fast refresh of join-only materialized views – algorithm summary

This post investigates how Oracle fast refreshes materialized views containing only joins of master tables:

create materialized view test_mv
build immediate
refresh fast on demand
select test_t1.*, test_t1.rowid as test_t1_rowid,
       test_t2.*, test_t2.rowid as test_t2_rowid,
       test_t3.*, test_t3.rowid as test_t3_rowid
  from test_t1, test_t2, test_t3
 where test_t1.j1_2 = test_t2.j2_1
   and test_t2.j2_3 = test_t3.j3_2

The fast refresh algorithm is simple and very easy to understand - so trivial in fact that once examined and understood, the possible tuning techniques follow naturally.

The test case traces the fast refresh of the above materialized view (MV) using the 10046 event (aka "sql trace"). The test case has been run on, and (the latest versions of 9i, 10g and 11g available as of today), and on all of these versions the algorithm used by the refreshing engine (run by invoking dbms_mview.refresh) appears to be the same, with only a few implementation differences.

The test case explores the most general case: it performs inserts, updates and deletes on all the three master tables (the inserts being conventional; I will explore direct-path inserts another time).

Materialized view logs configuration

In the test case, I have configured the materialized view logs to "log everything", in order to check whether more information in the logs could trigger some special kernel code designed to take advantage of it:

create materialized view log on test_t1
with sequence, rowid, primary key (j1_2, x1)
including new values;

but the engine uses only the rowid information even in, so you are better off logging only the rowid if the master table feeds join-only materialized views exclusively:

create materialized view log on test_t1 with rowid;

Minimal logging obviously improves the performance of DML against the master tables, but it also optimizes the fast refresh, since the latter, as we are going to see in a moment, reads each log twice, and of course the less you log, the more compact the logs will be.

Log snapshots

After some preliminary visits to the data dictionary, the first operation performed by the fast refresh engine is to "mark" the modifications (recorded in the materialized view logs) to be propagated to the MV. Only the marked log rows are then fed by the fast refresh engine as input to the next steps.

The "flag" used to mark the rows is the column snaptime$$. When the refresh starts, the engine performs a "snapshot" of the materialized view logs by setting the snaptime$$ of all the new rows (those with snaptime$$ = '01/01/4000') of each log in turn to the current time (SYSDATE).

In detail, the snapshot is performed by issuing this SQL statement (slightly edited for readability) in and

update MLOG$_TEST_T1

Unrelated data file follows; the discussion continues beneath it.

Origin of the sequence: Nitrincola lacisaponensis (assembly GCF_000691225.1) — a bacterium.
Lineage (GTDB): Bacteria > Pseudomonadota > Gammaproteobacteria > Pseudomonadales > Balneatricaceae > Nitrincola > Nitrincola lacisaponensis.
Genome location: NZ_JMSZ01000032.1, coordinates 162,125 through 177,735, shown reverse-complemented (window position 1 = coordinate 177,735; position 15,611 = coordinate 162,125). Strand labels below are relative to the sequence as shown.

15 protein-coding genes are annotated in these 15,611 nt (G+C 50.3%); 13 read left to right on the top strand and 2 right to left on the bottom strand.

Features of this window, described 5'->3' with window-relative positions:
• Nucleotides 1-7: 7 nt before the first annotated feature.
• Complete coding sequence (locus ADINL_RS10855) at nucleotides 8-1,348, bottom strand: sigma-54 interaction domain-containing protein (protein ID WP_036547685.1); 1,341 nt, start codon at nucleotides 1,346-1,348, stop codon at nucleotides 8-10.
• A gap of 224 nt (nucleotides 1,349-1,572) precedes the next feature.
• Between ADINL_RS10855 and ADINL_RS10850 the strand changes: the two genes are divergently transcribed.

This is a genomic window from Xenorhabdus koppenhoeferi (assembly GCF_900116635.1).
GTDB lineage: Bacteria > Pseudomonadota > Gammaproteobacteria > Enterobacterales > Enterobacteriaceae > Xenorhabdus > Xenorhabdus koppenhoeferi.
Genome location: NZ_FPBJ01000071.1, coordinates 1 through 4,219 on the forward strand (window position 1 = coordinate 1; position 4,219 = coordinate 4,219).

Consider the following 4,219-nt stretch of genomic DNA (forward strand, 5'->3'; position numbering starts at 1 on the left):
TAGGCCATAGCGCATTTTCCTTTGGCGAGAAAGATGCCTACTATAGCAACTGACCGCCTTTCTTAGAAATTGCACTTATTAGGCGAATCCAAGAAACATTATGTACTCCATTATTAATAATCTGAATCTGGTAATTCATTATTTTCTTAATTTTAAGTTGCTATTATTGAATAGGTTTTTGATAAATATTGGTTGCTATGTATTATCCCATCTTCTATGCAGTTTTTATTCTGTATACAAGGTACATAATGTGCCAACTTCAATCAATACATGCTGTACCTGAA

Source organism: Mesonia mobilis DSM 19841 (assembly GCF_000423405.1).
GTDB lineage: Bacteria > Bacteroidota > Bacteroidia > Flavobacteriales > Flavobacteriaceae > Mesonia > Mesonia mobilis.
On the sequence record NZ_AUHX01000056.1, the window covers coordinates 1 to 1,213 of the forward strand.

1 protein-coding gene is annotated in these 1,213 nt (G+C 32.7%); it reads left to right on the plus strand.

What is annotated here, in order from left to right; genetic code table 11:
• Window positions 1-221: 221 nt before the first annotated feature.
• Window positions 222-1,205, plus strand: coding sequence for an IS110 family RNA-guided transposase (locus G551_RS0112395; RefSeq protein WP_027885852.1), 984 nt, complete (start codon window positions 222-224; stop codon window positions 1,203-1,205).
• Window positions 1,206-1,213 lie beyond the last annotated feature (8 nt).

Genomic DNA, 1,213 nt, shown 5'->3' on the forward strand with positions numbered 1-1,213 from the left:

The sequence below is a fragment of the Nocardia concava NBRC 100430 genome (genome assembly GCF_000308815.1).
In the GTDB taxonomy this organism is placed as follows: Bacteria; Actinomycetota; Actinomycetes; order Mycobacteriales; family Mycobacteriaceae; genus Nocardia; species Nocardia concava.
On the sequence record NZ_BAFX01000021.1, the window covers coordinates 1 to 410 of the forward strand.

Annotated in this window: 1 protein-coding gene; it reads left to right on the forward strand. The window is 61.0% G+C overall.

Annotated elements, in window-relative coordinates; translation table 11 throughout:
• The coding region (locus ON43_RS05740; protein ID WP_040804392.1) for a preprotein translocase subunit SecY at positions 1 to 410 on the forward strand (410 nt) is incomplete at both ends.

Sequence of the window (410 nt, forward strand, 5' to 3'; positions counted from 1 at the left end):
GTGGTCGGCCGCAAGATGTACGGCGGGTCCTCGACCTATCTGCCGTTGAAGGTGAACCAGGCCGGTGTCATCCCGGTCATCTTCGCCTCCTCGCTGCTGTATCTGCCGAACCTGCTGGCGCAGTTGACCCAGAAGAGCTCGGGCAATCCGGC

set snaptime$$ = :1
 where snaptime$$ > to_date('2100-01-01:00:00:00','YYYY-MM-DD:HH24:MI:SS')

The bind variable :1 is a DATE whose value is equal to SYSDATE.

Note: In, the statement is slightly different but makes the same thing, probably in a more scalable way concurrency-wise (check the script spools if you're interested).

You might have noticed the where condition on snaptime$$; that is necessary since the logs might be used by more than one materialized view. When a refresh ends, in fact, the engine checks whether other MVs might need each log row, and deletes only the log rows that have been processed by all dependant MVs; the other ones are left unchanged (and hence keep the snaptime$$ that was set when the fast refresh started). The where condition is needed to avoid overwriting the snaptime$$, and mark with the current time only the brand new rows (those with snaptime$$ = '01/01/4000').

So, at the end of the snapshot, the log rows that must be examined by the refresh engine will be the ones that are marked by having their snaptime$$ between the date of the last refresh (excluded) and :1 (included). All the other log rows must be ignored.

Side note: marking data at a certain point in time and then replicating the marked data is the only replication strategy that can work when you cannot "freeze" the master tables, as this is definitely our case. This is a general topic worth blogging about in the future.

The marked log rows are then inspected to count the number and type of the logged modifications. This is to check whether any of the replication steps (i.e. the DEL and INS steps that we are going to discuss in a moment) could be skipped. Also, the number of modifications is used (in some versions) to inject some hints in the SQL statements of the replication steps, a topic that falls out of the scope of this post.

Core algorithm: the INS and DEL steps

Then, the core replication starts. The replication considers each master table in turn, and for each table, propagates the modifications to the MV. So we have essentially one single algorithm that propagates from a single master table, just repeated once for each master table.

The propagation for each master table is made of two simple steps, steps that I'm going to name after the comments of the SQL as a DEL (DELETE) step followed by an INS (INSERT) step.

The DEL step is (editing for readability: removing hints, unnecessary aliases, etc):

delete from test_mv
 where test_t1_rowid in
select * from
select chartorowid (m_row$$)
  from mlog$_test_t1
 where snaptime$$ > :1
       ) as of snapshot (:2)

The subquery simply fetches the rowid of all marked rows, since :1 is the date of the previous refresh of the materialized view, and :2 is the SCN (coded as a RAW variable) of the time when the snapshot was performed. So, this step deletes from the MV all the rows that record the result of the MV-defining join of any of the marked rows (of the current master table) with the other master tables.

This is the step that can benefit from the index on the column that stores the master table rowid (here, test_t1_rowid) that the documentation suggests to create. Note that in order to optimize this step, you need three separate single-column indexes (here, on test_t1_rowid, test_t2_rowid, test_t3_rowid), not a single composite index spanning the (here, three) columns, as it is sometimes wrongly stated.

The INS step is (again editing for readability):

insert into test_mv
select jv.j1_2, jv.x1, jv.pk1, jv.rid$,
       mas2.j2_1, mas2.j2_3, mas2.x2, mas2.pk2, mas2.rowid,
       mas3.j3_2, mas3.x3, mas3.pk3, mas3.rowid
  from (
select log.rowid rid$, log.*
  from test_t1 log
 where rowid in
select chartorowid(log.m_row$$)
  from mlog$_test_t1
 where snaptime$$ > :1
       ) as of snapshot (:2) jv,
       test_t2 as of snapshot (:2)  mas2,
       test_t3 as of snapshot (:2)  mas3
 where   jv.j1_2 = mas2.j2_1
   and mas2.j2_3 = mas3.j3_2